A sparrow that lived with many others in a public park offended his neighbors by getting up too early in the morning and beginning to chirp before they were willing to be waked. They called a meeting of all the flock, and after considering the matter told him that he and his mate must look for another home.
This he refused to do, saying that he had as good a right to stay where he was as they had. “These trees do not belong to you,” he said, “and you don’t pay rent for the bird-boxes we live in. They were put up by the people who own the park, because they love to see us building our nests and flying around here. Besides this,” he continued, “I have done nothing wrong, for I never wake up till the break of day, and do not begin to chirp for several minutes after that, when all industrious sparrows should be ready for breakfast. This very morning I heard a cock crow before I opened my bill, and what sparrow would not be ashamed to be lazier than the chickens?”
When the other birds heard this speech, they did not try to answer it—for, indeed, every word was true and they could say nothing against it—but they attacked the sparrow and his mate and drove them from the park. As winter was beginning, they knew not where to go or what to do. For the first few nights, they roosted on the roof of a stable; but this was a lonely place and as they had no perch to clasp with their little feet, the wind almost blew them away. Besides this, the man who kept the stable swept the yard so clean that hardly any corn was leftover and they could hardly pick up as much as would make a good meal in a whole day.
From the roof of the stable, they moved under the eaves of a carpenter shop and thought this was a nice spot. Unfortunately, one dark night, a cat quietly walked on the roof to the spot where they were sleeping. The cat suddenly put out her paw and almost caught them both in her sharp claws. The cat caught poor Jenny’s tail and pulled out every feather of it, which did the cat no good, but it was a great loss to Jenny since she could hardly guide herself in flying and it looked very odd.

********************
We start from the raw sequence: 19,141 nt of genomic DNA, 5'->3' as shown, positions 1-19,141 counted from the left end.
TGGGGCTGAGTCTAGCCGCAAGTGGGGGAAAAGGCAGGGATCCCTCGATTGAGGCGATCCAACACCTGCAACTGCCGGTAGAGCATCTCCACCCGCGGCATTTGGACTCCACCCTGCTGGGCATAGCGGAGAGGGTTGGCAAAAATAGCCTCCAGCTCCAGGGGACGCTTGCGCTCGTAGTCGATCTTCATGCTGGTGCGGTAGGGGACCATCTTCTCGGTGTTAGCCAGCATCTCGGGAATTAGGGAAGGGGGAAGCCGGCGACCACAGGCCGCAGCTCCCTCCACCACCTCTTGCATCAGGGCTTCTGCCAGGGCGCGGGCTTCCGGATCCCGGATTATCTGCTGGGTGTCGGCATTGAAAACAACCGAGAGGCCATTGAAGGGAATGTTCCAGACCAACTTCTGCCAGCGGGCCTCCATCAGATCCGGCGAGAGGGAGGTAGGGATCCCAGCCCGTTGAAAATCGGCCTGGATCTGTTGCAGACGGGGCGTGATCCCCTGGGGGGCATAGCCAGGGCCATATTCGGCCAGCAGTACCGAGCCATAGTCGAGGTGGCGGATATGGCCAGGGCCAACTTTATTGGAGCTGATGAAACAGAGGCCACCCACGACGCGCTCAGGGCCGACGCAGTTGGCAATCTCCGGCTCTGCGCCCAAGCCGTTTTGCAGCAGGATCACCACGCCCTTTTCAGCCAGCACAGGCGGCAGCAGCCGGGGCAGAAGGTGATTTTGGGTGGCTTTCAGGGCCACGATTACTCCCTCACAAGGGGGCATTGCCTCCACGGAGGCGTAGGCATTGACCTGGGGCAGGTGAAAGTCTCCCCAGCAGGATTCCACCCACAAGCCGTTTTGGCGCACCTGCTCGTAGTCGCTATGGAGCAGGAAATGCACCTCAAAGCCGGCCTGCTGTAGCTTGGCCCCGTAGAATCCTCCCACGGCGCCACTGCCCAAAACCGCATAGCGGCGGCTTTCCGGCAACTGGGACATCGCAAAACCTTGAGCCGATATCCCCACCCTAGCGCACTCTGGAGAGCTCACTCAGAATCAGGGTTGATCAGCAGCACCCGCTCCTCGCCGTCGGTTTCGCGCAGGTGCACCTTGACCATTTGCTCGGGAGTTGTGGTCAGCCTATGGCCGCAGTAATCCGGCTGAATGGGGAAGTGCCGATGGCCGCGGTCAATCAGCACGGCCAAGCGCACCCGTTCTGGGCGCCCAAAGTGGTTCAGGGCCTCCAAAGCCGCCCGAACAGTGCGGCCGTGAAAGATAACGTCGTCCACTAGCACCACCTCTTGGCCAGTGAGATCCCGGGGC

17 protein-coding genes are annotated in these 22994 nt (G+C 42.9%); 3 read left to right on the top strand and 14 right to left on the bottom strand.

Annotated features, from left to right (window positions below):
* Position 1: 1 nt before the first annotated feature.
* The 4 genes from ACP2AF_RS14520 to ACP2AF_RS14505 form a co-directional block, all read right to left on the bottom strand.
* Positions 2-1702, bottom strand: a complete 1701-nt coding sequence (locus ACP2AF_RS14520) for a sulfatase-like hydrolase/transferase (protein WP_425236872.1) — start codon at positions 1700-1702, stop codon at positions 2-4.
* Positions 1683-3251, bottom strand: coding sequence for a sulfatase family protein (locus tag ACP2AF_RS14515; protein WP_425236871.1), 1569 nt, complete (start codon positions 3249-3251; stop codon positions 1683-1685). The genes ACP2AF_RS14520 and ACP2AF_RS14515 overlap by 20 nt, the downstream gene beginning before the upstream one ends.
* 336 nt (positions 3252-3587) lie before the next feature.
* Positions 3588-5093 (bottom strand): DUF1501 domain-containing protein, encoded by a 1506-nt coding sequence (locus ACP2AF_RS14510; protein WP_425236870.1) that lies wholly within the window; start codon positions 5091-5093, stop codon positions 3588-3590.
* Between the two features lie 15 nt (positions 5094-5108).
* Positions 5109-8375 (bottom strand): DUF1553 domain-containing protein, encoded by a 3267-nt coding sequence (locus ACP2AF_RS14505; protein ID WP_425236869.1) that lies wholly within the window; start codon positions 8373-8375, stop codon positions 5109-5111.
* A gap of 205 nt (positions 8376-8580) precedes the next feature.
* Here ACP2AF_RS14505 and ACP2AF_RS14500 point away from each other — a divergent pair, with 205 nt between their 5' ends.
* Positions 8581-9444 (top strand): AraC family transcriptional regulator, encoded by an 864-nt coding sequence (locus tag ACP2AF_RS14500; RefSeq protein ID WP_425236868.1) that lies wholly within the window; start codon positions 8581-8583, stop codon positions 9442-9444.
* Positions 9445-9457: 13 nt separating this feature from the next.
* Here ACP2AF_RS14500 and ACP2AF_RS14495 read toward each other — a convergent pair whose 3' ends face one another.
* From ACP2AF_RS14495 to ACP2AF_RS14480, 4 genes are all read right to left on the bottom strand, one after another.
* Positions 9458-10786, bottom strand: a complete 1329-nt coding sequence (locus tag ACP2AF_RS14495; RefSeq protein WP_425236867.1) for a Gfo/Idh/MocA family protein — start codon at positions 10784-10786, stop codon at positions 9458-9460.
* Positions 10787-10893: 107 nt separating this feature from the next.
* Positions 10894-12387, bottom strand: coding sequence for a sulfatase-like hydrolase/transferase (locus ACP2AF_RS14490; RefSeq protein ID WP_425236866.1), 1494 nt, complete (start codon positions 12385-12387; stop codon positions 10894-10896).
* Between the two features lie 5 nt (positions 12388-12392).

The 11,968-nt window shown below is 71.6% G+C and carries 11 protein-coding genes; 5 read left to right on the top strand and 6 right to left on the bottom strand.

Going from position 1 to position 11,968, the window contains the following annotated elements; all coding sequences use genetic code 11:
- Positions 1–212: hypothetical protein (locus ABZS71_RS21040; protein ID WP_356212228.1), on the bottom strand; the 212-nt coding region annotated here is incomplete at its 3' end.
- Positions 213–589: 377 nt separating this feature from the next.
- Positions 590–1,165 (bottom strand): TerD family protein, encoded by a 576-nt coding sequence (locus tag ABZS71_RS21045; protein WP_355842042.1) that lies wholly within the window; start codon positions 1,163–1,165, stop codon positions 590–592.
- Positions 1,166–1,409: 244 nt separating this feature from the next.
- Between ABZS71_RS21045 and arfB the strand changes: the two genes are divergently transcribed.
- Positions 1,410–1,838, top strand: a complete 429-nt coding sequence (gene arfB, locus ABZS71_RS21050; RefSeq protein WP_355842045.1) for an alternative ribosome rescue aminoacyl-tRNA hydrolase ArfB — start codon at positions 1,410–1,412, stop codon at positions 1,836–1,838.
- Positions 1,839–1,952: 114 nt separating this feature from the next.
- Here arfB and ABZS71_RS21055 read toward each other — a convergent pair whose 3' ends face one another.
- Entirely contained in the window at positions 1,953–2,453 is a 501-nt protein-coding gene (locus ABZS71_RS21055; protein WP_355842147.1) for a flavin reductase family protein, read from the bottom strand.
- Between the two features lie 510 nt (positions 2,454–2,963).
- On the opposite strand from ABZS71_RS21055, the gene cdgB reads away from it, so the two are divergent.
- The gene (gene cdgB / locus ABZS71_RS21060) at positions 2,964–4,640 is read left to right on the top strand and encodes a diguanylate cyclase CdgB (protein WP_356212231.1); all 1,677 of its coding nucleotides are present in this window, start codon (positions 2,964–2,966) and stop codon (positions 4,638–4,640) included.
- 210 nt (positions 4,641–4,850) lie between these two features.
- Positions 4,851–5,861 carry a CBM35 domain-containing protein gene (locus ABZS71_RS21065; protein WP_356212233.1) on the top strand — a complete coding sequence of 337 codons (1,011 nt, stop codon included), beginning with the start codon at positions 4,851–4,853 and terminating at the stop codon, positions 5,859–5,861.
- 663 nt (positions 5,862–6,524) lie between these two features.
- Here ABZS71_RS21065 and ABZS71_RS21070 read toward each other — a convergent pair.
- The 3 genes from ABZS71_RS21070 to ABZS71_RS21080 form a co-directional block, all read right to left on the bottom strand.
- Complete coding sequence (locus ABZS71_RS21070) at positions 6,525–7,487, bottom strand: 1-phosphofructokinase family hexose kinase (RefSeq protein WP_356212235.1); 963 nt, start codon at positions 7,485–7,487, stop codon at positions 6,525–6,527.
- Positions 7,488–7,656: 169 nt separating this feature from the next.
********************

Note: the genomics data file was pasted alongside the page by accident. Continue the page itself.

After this, they led a sad, wandering life for the rest of the winter, always sleeping in fear on clotheslines and fences, and picking up a bare living—mostly from frozen slop buckets and around kitchen doors. But toward spring, better fortune came to them. One morning, a little girl looking out of the dining-room window spotted them hopping about the pavement below and threw them some crumbs. She was overjoyed to see them quickly eat what she had thrown. She ran back to the table and brought them as much as they wanted.
The next day, Jack and Jenny came again, and after that, every day, almost as soon as it was light, they could be seen waiting for their breakfast from the hands of their little friend. But they were surprised one April morning when the sun was shining brightly and the buds were just beginning to swell on the rosebushes. They saw the carpenter come in at the garden gate, carrying a new bird-box fastened to the top of a high pole. He at once began to set it up in the middle of the grassplot, digging a deep hole to set it in so that it would stand firm in spite of wind and weather.
Their kind little friend ran out from the house and almost danced for joy around the pole while it was being planted. Her father and mother, and brothers and sisters, sharing in her delight, all left the breakfast table to watch the carpenter at his work. That very day, the happy pair—little Jack and Jenny—went into their new home, and before night, were picking up dried grass and twigs with which to begin building their nest.